The Real Deal New York

Israel-based Bank Hapoalim relocates, downsizes on Sixth Avenue 

Lending giant inks 40K sf deal at Edison’s Hippodrome

November 05, 2015 05:20PM
By Rich Bockmann

1120 Avenue of the Americas and Bank Hapoalim CEO Zion Kenan

1120 Sixth Avenue and Bank Hapoalim CEO Zion Kenan

Israel’s biggest lender, Bank Hapoalim, is slashing its footprint in half on Sixth Avenue as it relocates from Silverstein Properties’ 1177 Sixth Avenue to 40,000 square feet, closer to Bryant Park.

The Tel Aviv-based financial institution, which has about $107 billion in assets under management, signed a lease for space at Edison Properties’ Hippodrome building at 1120 Sixth Avenue. That’s just a little more than half of the roughly 74,000 square feet the bank, also known as HBI, is leaving behind at Silverstein’s building one block north at 45th Street, according to CoStar.

Cushman and Wakefield’s Michael Burgio, who represented both sides on the deal, declined to comment.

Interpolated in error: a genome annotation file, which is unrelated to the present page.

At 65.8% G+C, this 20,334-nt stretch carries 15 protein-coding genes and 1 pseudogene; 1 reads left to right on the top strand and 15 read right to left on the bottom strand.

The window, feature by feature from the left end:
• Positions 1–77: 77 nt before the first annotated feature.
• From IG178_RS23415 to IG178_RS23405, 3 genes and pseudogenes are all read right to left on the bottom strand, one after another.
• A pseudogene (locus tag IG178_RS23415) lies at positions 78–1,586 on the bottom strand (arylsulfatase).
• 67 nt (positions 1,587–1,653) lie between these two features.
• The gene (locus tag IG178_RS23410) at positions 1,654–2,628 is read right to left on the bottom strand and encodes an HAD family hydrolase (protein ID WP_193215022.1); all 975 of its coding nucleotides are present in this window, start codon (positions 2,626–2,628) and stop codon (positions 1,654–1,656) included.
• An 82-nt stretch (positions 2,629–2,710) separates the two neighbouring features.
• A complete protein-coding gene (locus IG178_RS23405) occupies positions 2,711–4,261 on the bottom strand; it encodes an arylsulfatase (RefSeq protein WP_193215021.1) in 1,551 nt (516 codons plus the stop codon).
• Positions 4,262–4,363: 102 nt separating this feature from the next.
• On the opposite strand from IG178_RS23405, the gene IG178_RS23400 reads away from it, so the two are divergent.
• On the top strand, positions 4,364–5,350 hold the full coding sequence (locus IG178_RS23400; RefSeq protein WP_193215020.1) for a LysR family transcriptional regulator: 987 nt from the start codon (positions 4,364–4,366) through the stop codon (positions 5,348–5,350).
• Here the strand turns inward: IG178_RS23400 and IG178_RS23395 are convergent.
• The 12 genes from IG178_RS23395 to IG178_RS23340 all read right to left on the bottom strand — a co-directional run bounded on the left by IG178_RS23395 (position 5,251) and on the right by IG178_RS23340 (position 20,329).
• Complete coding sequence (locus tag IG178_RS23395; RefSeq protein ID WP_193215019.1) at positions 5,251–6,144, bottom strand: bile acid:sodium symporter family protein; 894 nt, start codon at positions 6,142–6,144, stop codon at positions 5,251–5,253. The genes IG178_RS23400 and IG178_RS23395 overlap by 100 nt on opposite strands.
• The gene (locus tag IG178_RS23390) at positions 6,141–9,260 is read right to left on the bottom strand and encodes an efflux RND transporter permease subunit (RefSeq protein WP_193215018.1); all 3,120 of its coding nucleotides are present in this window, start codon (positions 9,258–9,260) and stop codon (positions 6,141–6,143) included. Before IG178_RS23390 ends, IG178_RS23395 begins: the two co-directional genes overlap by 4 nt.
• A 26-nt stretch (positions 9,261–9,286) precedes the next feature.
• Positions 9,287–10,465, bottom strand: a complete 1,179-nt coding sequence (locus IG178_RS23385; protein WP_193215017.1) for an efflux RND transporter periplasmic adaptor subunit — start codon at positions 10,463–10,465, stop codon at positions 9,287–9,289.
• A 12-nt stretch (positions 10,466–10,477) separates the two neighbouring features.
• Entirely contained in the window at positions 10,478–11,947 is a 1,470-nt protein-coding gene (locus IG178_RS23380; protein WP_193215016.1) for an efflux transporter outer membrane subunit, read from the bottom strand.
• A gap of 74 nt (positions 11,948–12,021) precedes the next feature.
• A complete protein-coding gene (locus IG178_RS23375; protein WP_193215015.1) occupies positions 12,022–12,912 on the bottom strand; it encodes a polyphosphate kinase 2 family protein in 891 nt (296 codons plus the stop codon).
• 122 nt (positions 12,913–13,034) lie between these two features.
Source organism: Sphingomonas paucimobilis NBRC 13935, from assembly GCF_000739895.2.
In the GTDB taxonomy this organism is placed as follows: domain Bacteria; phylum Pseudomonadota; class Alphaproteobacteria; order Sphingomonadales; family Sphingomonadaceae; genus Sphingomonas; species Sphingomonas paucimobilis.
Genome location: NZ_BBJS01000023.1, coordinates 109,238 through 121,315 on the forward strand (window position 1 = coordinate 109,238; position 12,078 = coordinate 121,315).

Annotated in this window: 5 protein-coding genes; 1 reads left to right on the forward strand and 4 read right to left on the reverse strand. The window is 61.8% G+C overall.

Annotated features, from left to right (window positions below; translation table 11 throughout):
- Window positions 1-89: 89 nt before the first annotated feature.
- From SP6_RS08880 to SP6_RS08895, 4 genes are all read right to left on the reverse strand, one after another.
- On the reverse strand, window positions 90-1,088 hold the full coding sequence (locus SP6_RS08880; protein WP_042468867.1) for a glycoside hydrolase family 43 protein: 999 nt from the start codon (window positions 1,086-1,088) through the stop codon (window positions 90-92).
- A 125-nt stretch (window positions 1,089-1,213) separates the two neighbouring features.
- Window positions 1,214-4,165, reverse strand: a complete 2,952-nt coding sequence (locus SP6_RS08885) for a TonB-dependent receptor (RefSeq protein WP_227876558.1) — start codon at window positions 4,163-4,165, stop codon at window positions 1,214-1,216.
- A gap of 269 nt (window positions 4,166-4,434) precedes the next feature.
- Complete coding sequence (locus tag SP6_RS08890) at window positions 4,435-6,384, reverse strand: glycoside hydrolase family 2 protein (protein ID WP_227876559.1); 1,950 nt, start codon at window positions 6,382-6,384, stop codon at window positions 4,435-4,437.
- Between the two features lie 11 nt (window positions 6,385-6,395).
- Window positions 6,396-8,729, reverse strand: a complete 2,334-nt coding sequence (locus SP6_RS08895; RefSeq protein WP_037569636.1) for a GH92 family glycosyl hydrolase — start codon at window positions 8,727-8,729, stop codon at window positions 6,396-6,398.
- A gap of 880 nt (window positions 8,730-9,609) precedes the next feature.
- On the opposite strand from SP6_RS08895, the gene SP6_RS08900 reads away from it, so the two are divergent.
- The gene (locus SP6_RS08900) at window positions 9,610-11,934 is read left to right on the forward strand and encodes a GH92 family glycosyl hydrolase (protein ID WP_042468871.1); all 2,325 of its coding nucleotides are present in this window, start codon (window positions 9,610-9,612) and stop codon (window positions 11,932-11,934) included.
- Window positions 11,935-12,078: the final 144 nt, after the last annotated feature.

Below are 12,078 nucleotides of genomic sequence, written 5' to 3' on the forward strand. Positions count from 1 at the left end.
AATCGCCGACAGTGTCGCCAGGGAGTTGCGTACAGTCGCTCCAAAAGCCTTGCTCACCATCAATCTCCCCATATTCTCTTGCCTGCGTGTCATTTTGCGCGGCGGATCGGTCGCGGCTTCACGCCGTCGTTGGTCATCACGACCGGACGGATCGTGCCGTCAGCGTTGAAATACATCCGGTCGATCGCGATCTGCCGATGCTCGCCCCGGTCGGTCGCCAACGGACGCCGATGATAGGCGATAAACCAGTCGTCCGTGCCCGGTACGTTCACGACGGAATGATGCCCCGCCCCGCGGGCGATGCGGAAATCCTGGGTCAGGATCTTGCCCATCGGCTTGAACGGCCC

Dutch banking heavyweight ING is reportedly eyeing a large block of space across the street at the Durst Organization’s 1133 Sixth Avenue. Base asking rents on the Sixth Avenue corridor average $79.20 per square foot, according to Newmark Grubb Knight Frank’s third-quarter office report.

Most of HBI’s international business is done through the New York branch, where the bank focuses on servicing large Israeli companies operating in the United States, as well as trading-room services during the hours that those in Israel are closed for business.

The New York branch grossed $28.8 million in profits through the first half of the year, according to its June financial statements.

The bank said last month that its international focus is on the United States and international private banking, Reuters reported. The bank was also cooperating with the SEC over its investigation into FIFA money laundering.

The financial institution is reportedly one of several banks cooperating with the Justice Department’s investigation into possible money laundering connected with the FIFA corruption scandal.